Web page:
How to transport lumberPosted On 12th April 2019
Lumber is a very common item that needs to be transported. So, naturally, we get a lot of people asking us how is wood transported, or how to transport lumber. Because of its length, lumber can sometimes be awkward to haul. But with the right knowledge and precautions, it’s actually not that difficult.
Here’s everything you need to know about how to transport lumber.
How to Haul Lumber in a Pickup
When it comes to transporting lumber, perhaps the most common thing people ask us is how to haul long lumber in a truck. For most people, a pickup truck is the most common way they’re going to haul things. But more often than not, the lumber is going to be longer the truck bed, which can be a problem.
The first step is to assess the weight of your load. If it’s a relatively small load and under 250 lbs you can leave the tailgate up. Bundle your lumber together at both ends with straps to keep it together and stop it from moving around too much. You can also add additional support by securing it to a ladder. Lay the lumber in your truck bed so one end is against the cab and the other end is resting on the tailgate.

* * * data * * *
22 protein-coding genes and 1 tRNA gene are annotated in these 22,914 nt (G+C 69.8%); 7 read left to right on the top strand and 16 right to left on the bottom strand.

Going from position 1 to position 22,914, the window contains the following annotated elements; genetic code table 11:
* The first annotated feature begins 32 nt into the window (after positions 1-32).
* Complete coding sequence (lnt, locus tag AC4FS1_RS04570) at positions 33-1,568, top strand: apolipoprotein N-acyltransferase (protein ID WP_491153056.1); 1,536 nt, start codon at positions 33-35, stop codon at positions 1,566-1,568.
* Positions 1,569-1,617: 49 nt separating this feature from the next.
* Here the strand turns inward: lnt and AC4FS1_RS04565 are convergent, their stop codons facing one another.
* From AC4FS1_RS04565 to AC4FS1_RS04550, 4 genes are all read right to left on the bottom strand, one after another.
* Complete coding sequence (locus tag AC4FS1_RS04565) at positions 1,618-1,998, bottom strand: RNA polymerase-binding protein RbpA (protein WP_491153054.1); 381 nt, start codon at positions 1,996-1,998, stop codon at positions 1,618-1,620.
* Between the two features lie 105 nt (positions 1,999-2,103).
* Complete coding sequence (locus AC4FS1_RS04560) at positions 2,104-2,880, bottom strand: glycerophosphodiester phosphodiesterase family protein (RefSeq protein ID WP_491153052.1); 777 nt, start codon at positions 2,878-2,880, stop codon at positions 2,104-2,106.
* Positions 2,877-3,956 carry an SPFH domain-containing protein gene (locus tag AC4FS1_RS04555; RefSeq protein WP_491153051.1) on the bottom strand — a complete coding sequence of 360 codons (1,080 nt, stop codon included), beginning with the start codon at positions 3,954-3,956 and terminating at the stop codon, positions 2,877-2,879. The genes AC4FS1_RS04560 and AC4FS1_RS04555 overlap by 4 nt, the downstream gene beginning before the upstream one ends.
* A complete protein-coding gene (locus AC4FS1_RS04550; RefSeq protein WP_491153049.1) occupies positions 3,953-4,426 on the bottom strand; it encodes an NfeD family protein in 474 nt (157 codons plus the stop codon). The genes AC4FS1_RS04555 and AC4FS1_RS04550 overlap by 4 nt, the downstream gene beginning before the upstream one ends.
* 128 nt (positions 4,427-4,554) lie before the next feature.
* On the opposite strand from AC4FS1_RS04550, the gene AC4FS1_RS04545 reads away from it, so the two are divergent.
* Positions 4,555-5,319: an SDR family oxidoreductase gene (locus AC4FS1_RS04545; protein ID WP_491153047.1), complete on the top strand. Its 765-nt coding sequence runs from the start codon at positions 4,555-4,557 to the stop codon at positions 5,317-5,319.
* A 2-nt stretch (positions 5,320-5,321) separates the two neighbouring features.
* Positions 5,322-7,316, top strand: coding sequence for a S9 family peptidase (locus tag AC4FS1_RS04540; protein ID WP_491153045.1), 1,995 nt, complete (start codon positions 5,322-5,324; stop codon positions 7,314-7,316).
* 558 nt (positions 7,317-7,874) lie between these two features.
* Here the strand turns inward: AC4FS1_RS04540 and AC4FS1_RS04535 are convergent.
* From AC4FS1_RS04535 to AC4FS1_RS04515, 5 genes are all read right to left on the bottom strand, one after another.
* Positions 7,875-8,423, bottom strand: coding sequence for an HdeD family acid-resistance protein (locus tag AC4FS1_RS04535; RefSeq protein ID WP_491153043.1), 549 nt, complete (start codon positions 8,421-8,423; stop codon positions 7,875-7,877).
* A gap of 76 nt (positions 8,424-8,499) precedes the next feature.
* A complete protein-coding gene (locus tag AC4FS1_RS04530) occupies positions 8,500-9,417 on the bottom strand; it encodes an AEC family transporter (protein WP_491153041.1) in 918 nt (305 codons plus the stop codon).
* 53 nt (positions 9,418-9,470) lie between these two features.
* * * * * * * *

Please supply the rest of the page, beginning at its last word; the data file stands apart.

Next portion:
If your load is over 250 lbs you’ll need to lower your tailgate. This serves two purposes. First, it extends your truck bed providing additional support for the lumber. And second, it saves your tailgate, as it's not designed to carry a load this heavy. If you’d like to make your bed even longer you might want to think about purchasing a tailgate extender.
Check Out Our Services:
How to Tie Down Lumber Before Transportation